In “Yuan Sets Stage for China-U.S. Currency Friction” (Heard on the Street, June 3), Mike Bird fails to inform us as to why the Chinese yuan is at its strongest level against the U.S. dollar since 2018. Importantly, China is one of the few countries that is employing orthodox monetarism. As a result, the Chinese money supply, broadly measured, has been growing much more slowly than the comparable U.S. metric. Consequently, the yuan is relatively strong.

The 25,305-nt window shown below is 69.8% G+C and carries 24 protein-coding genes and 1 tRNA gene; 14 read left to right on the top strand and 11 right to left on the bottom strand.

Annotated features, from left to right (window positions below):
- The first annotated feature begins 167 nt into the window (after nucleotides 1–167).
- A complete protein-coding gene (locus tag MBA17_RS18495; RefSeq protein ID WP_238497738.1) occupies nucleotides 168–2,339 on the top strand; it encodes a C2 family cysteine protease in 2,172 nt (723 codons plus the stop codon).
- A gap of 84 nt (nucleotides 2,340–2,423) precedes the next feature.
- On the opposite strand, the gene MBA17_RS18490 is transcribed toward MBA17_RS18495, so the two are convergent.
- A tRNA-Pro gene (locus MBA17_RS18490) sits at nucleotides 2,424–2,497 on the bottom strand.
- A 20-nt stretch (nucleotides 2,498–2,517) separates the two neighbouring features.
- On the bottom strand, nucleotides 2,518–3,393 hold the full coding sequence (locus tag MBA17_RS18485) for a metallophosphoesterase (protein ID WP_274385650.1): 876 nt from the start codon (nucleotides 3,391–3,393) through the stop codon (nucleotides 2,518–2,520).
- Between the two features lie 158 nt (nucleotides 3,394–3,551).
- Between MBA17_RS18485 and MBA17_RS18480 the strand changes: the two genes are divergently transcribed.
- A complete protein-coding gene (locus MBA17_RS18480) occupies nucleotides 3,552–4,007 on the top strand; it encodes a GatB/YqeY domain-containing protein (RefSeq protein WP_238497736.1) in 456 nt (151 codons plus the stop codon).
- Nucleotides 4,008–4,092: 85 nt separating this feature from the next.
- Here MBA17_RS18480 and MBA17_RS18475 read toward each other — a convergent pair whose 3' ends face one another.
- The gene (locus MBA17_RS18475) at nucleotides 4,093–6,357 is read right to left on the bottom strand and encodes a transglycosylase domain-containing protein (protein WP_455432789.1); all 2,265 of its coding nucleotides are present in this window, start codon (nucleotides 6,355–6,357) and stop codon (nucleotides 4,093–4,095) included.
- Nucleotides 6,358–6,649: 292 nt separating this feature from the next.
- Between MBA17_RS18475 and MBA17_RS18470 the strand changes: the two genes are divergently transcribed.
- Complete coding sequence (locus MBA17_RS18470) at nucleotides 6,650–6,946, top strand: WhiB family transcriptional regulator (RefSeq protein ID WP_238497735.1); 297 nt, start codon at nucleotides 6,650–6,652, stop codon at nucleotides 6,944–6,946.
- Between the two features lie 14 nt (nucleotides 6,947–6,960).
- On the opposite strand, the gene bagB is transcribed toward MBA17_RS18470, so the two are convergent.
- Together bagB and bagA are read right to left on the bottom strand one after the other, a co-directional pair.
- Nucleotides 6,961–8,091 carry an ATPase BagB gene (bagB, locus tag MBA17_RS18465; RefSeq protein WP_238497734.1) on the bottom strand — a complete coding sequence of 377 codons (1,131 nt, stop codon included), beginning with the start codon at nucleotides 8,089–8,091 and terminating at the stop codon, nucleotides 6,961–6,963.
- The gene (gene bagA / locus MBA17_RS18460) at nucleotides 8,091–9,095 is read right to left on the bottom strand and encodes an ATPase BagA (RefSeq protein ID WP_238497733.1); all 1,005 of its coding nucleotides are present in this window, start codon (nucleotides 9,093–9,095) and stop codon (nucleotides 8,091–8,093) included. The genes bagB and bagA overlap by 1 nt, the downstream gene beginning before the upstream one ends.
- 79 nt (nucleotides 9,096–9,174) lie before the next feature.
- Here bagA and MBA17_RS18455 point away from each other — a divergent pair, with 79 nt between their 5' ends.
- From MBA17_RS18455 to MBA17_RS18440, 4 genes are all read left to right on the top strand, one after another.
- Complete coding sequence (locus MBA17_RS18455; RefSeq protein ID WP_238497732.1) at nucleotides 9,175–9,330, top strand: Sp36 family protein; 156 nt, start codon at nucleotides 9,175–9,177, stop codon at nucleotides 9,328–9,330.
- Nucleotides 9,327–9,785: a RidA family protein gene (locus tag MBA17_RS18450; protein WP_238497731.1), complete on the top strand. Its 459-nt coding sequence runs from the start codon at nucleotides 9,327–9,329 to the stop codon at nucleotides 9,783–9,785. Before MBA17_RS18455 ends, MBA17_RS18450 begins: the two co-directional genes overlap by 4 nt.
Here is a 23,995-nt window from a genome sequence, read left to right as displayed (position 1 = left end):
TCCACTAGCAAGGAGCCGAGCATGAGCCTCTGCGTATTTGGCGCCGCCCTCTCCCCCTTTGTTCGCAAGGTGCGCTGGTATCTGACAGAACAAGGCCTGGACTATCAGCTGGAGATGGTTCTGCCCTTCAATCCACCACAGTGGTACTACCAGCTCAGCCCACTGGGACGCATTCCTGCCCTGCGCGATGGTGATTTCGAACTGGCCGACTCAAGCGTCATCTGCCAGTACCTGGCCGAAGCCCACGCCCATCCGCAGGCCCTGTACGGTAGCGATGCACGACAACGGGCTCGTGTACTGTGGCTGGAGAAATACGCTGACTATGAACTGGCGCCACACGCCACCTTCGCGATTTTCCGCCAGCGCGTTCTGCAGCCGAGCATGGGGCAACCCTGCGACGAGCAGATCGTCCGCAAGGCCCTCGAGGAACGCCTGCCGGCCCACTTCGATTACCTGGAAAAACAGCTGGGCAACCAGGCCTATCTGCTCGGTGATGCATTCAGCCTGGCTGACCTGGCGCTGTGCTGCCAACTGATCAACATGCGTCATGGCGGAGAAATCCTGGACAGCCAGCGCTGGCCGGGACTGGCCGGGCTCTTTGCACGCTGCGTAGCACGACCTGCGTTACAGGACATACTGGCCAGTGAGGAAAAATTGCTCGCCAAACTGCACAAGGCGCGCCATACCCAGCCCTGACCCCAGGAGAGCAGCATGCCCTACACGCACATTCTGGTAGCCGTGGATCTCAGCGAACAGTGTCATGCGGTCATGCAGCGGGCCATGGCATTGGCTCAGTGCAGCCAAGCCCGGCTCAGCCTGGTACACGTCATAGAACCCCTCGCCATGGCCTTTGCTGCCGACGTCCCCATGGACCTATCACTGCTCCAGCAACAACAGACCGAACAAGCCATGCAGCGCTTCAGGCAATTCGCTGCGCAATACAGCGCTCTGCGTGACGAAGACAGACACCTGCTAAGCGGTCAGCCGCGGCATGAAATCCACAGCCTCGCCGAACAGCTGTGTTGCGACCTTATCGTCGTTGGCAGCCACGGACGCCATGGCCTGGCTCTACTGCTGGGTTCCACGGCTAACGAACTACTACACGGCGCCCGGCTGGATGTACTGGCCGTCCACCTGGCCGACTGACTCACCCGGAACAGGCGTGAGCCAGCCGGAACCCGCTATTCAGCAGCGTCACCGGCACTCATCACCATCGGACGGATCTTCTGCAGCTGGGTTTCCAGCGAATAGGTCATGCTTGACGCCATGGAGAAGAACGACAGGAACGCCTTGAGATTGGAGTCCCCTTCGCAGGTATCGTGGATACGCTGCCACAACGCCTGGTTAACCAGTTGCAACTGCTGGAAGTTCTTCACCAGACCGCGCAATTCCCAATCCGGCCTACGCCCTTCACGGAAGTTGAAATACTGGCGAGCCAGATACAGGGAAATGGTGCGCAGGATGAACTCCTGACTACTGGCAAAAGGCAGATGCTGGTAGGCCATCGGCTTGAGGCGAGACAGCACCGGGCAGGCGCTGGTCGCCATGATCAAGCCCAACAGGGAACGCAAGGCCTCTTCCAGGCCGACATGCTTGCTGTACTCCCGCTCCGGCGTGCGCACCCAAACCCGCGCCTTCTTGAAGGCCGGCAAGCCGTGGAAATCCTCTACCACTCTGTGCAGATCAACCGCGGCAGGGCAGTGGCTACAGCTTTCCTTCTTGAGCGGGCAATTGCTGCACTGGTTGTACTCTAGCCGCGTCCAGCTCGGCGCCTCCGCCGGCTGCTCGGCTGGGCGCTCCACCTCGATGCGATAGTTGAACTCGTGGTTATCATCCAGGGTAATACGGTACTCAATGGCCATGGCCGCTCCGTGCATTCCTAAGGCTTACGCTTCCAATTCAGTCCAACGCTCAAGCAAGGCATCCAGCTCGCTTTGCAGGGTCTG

But that’s not all. Mr. Bird’s claim that “the Chinese central bank has long relied on state banks to intervene in the currency market, avoiding doing the heavy lifting, and the outright attention that would bring” is fanciful. First, if Chinese state banks were intervening to create yuan against purchases of dollars on a substantial scale, this would generate a much faster rate of growth of the Chinese money supply—something we aren’t seeing. Second, if the state banks were doing this, they would end up with mismatched positions—long dollars, short yuan—something the Chinese regulators wouldn’t allow.